On Tuesday, a letter was published in The Times outlining my views on the need for deeper integration in the European Union in areas relating to foreign, security and defence policy. Criticising a previous leader in The Times, I argued that the debate in Britain on the proposed ‘Reform Treaty’ had become narrow-minded and insular, getting increasingly bogged-down in squalid debates on the so-called surrender of sovereignty to Brussels. Rather, I suggested that we—Britons, and other Europeans—needed to look beyond our own shores for once, and note the alarming changes underway in other parts of the world. Some of these, like the re-emergence of a wild and truculent Russia and an expansive China, have the potential to weaken our global power and authority, perhaps also undermining our economic dynamism and social cohesion.
The response in some quarters only proved my point. A commentary by Richard North on ‘EU Referendum’ suggested that my arguments represented the ‘fifth column’, and that my aim was to undermine the British state. According to Mr. North, the ‘Reform Treaty’ meant that Britain would lose its sovereignty, which is apparently ‘like virginity—you either have it or you don’t.’ This is profoundly mistaken. Sovereignty is not absolute. After all, does Mexico have the same sovereignty as the United States? Is not China more sovereign than Mongolia? Isn’t Brazil more sovereign than Suriname? The answer is clear: While most states recognise others as formally ‘sovereign’, in reality sovereignty is relative. Weak countries are always subjected to stronger ones. The economic, cultural and political power of a great power permeates surrounding societies, shaping their political processes and policies, on both a domestic and international level. Imperial power—that is, the control or influence over other countries’ domestic politics and development—did not fade after the end of the European empires, it simply took a number of new forms.
Mr. North then accused me of ‘the “Run to mother Europe” ploy.’ Had he taken greater notice of contemporary European history, he might have realised that Britain joined the European project in 1973, and thus ran to Europe a long time ago. After successfully remaining part of Europe for more than thirty years, British trade in goods and services with the rest of continent has grown to almost sixty percent of Britain’s total. With between a third and a quarter of the world’s wealth, Europe represents a rich, prosperous and stable market, which can only expand even further as economic growth continues in the new Member States. And given that the European Union has been a principal contributor to the peace and security of the continent—along, of course with the security umbrella provided by the United States and NATO—we, in his own words, really were ‘able to ride off into the sunset and live happily ever after.’ War and conflict on European soil are now unthinkable, and probably impossible. The task now is to defend what we have achieved in Europe from the dangerous world beyond our borders.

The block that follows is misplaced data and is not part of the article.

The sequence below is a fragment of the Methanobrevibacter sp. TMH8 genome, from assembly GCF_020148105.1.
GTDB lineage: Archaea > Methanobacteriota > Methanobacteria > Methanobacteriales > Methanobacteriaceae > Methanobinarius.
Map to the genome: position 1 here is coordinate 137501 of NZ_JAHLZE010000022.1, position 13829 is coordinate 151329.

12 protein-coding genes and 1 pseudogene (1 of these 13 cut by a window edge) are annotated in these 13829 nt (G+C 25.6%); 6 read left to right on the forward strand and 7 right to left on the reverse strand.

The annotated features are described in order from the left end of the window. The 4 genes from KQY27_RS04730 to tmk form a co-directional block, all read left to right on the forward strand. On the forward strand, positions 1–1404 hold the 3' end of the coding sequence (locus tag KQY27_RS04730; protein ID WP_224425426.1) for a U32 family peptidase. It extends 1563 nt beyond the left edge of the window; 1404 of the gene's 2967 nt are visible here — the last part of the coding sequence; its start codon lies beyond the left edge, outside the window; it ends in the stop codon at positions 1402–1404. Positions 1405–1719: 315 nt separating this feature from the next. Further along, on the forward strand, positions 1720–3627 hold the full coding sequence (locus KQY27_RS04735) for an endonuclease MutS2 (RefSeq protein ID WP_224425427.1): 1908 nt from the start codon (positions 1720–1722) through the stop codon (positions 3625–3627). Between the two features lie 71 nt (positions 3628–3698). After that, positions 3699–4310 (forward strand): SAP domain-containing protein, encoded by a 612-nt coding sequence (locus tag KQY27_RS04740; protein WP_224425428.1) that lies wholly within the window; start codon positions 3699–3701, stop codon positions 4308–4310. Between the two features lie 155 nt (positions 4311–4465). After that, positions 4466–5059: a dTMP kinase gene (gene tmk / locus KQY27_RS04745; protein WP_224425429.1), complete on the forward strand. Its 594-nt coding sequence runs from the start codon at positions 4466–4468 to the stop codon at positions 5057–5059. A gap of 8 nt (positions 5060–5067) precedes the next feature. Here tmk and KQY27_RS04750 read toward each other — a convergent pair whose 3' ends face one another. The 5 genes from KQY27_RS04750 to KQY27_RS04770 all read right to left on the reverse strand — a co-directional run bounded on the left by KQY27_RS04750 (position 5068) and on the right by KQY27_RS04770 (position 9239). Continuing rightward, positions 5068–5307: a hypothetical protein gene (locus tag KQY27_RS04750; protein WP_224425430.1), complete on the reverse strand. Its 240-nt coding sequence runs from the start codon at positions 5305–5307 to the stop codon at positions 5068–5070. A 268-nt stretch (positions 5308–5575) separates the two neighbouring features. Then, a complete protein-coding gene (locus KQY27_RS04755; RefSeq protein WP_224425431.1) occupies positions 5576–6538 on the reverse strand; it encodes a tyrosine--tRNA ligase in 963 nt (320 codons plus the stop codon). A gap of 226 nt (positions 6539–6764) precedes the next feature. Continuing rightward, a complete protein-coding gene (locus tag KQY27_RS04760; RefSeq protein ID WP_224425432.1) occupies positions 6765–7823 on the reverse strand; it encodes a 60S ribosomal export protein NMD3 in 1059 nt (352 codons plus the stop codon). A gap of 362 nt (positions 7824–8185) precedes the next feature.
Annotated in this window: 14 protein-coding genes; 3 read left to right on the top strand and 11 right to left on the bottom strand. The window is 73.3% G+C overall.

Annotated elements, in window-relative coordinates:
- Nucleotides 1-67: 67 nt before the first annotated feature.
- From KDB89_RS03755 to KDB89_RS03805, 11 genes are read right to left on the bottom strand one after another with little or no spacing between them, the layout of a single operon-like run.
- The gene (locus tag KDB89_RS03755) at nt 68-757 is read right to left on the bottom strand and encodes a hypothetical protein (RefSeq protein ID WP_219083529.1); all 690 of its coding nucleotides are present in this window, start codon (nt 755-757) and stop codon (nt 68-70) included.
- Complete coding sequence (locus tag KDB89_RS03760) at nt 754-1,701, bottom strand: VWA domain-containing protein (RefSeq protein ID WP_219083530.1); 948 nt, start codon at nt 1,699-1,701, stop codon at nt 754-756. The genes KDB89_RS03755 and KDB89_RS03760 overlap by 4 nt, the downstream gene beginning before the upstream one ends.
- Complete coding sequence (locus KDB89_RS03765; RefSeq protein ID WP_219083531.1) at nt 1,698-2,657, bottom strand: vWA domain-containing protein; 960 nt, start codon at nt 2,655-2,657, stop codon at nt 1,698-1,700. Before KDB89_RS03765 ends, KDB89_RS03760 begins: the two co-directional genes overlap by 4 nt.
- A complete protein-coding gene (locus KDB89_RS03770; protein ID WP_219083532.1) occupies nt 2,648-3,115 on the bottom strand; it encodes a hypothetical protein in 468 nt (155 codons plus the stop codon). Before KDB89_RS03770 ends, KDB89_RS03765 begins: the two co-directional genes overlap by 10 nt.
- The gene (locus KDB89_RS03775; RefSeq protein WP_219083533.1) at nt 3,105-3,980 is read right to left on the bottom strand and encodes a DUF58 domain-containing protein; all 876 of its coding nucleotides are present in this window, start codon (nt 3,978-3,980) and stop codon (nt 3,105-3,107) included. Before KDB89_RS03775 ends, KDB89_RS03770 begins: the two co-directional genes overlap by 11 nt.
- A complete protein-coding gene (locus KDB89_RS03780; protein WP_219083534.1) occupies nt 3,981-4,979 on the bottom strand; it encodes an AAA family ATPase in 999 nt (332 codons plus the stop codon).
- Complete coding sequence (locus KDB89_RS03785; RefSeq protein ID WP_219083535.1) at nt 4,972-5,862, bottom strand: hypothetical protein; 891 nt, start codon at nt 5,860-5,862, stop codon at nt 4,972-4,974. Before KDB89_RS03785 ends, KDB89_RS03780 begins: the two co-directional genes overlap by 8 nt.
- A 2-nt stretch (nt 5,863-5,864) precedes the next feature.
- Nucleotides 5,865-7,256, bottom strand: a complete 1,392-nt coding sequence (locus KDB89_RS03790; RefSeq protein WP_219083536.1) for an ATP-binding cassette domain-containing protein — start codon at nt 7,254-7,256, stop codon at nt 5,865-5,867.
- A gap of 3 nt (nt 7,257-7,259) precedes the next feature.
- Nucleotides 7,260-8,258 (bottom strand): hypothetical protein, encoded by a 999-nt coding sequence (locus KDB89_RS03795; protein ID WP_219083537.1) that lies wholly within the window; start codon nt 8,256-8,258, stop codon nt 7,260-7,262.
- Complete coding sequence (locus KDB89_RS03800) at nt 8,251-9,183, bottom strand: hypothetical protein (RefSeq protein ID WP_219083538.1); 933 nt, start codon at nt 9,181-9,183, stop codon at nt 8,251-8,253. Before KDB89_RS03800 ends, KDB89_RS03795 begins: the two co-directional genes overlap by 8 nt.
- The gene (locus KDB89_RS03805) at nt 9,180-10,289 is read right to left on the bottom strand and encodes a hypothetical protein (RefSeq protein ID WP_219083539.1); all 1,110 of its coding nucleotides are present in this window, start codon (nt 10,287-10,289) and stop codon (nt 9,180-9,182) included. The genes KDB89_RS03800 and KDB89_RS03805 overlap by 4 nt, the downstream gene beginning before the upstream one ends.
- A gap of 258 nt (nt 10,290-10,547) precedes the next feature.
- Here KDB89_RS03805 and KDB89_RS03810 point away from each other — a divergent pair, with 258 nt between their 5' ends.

Therefore, my argument still holds: As China, Russia, India and a number of other regional powers rise in the coming years, Britain’s international power and authority will continue to decline. The United States, with increasing trade and interests in Asia and the Pacific Rim, is unlikely to maintain large military forces in defence of the European Union; and it would be very wrong for Europeans to expect it to do so. Indeed, many American forces have already been redeployed from Britain and Germany to Central Asia and the Middle East. The future will hold only more of the same. And why should Americans defend Europe? Are we not rich enough to defend ourselves? Do we not have the political will to browbeat our enemies into doing our will? Are we unable to stand up for our values and interests with the use of armed force? Europe’s future is bleak if the answer to all of these questions is not a firm ‘yes’. A strong European Union will have the military and political cohesion to work with the United States in order to sustain Western primacy. A weak Europe will distract American concerns, and empower forces hostile to Western civilisation.
So the Europhobes are in no position to lecture pro-Europeans on issues relating to the European Union. Whereas we have the energy and vision necessary to mobilise the European Union’s enormous potential, the Europhobes only want to bring it, and everything it represents—an area of freedom, economic prosperity, human rights, democratic values and a durable peace—crashing down. The Europhobes are the real ‘fifth column’ on our continent; pro-Europeans must prevent anti-Europeans from moving from the margins of politics into the mainstream of political debate.